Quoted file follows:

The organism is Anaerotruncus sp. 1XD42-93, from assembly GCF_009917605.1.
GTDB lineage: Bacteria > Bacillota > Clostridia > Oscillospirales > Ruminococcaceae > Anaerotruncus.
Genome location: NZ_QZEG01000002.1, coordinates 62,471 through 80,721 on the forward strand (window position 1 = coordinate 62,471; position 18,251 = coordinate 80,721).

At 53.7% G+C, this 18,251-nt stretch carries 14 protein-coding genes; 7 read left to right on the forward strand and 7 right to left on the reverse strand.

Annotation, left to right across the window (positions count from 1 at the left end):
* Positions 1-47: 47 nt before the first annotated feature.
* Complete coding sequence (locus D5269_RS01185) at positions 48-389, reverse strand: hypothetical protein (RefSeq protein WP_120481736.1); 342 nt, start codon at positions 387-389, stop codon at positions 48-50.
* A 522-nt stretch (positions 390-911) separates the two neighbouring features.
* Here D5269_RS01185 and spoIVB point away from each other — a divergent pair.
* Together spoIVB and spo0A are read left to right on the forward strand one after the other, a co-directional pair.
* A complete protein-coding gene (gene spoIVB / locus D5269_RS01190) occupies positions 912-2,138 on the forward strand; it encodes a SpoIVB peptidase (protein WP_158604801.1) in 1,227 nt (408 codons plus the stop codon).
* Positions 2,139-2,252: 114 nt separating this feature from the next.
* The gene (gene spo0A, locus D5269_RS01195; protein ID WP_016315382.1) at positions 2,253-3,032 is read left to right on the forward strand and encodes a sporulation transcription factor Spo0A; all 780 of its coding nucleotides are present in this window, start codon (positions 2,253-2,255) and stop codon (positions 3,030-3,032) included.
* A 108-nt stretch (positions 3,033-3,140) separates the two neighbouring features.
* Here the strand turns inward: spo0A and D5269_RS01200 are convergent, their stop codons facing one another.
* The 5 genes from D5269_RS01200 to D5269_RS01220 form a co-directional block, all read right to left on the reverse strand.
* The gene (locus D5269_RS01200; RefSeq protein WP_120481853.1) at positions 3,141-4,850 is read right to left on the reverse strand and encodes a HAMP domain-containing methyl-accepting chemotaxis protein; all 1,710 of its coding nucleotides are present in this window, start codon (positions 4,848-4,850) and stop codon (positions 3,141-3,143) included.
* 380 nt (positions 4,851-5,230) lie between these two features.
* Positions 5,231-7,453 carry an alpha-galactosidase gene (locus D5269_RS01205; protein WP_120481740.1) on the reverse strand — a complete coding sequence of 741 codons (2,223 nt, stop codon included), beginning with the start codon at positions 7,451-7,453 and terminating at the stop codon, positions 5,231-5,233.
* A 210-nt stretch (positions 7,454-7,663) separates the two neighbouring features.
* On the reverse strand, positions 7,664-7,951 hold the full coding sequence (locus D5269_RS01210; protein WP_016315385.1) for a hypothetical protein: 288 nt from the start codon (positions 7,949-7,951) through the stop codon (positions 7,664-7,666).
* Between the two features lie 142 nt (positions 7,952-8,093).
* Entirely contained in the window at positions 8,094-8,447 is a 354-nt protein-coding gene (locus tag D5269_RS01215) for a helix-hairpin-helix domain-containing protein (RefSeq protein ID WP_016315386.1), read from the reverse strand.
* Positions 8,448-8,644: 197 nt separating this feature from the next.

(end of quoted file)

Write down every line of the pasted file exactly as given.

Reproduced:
The organism is Anaerotruncus sp. 1XD42-93, from assembly GCF_009917605.1.
GTDB lineage: Bacteria > Bacillota > Clostridia > Oscillospirales > Ruminococcaceae > Anaerotruncus.
Genome location: NZ_QZEG01000002.1, coordinates 62,471 through 80,721 on the forward strand (window position 1 = coordinate 62,471; position 18,251 = coordinate 80,721).

At 53.7% G+C, this 18,251-nt stretch carries 14 protein-coding genes; 7 read left to right on the forward strand and 7 right to left on the reverse strand.

Annotation, left to right across the window (positions count from 1 at the left end):
* Positions 1-47: 47 nt before the first annotated feature.
* Complete coding sequence (locus D5269_RS01185) at positions 48-389, reverse strand: hypothetical protein (RefSeq protein WP_120481736.1); 342 nt, start codon at positions 387-389, stop codon at positions 48-50.
* A 522-nt stretch (positions 390-911) separates the two neighbouring features.
* Here D5269_RS01185 and spoIVB point away from each other — a divergent pair.
* Together spoIVB and spo0A are read left to right on the forward strand one after the other, a co-directional pair.
* A complete protein-coding gene (gene spoIVB / locus D5269_RS01190) occupies positions 912-2,138 on the forward strand; it encodes a SpoIVB peptidase (protein WP_158604801.1) in 1,227 nt (408 codons plus the stop codon).
* Positions 2,139-2,252: 114 nt separating this feature from the next.
* The gene (gene spo0A, locus D5269_RS01195; protein ID WP_016315382.1) at positions 2,253-3,032 is read left to right on the forward strand and encodes a sporulation transcription factor Spo0A; all 780 of its coding nucleotides are present in this window, start codon (positions 2,253-2,255) and stop codon (positions 3,030-3,032) included.
* A 108-nt stretch (positions 3,033-3,140) separates the two neighbouring features.
* Here the strand turns inward: spo0A and D5269_RS01200 are convergent, their stop codons facing one another.
* The 5 genes from D5269_RS01200 to D5269_RS01220 form a co-directional block, all read right to left on the reverse strand.
* The gene (locus D5269_RS01200; RefSeq protein WP_120481853.1) at positions 3,141-4,850 is read right to left on the reverse strand and encodes a HAMP domain-containing methyl-accepting chemotaxis protein; all 1,710 of its coding nucleotides are present in this window, start codon (positions 4,848-4,850) and stop codon (positions 3,141-3,143) included.
* 380 nt (positions 4,851-5,230) lie between these two features.
* Positions 5,231-7,453 carry an alpha-galactosidase gene (locus D5269_RS01205; protein WP_120481740.1) on the reverse strand — a complete coding sequence of 741 codons (2,223 nt, stop codon included), beginning with the start codon at positions 7,451-7,453 and terminating at the stop codon, positions 5,231-5,233.
* A 210-nt stretch (positions 7,454-7,663) separates the two neighbouring features.
* On the reverse strand, positions 7,664-7,951 hold the full coding sequence (locus D5269_RS01210; protein WP_016315385.1) for a hypothetical protein: 288 nt from the start codon (positions 7,949-7,951) through the stop codon (positions 7,664-7,666).
* Between the two features lie 142 nt (positions 7,952-8,093).
* Entirely contained in the window at positions 8,094-8,447 is a 354-nt protein-coding gene (locus tag D5269_RS01215) for a helix-hairpin-helix domain-containing protein (RefSeq protein ID WP_016315386.1), read from the reverse strand.
* Positions 8,448-8,644: 197 nt separating this feature from the next.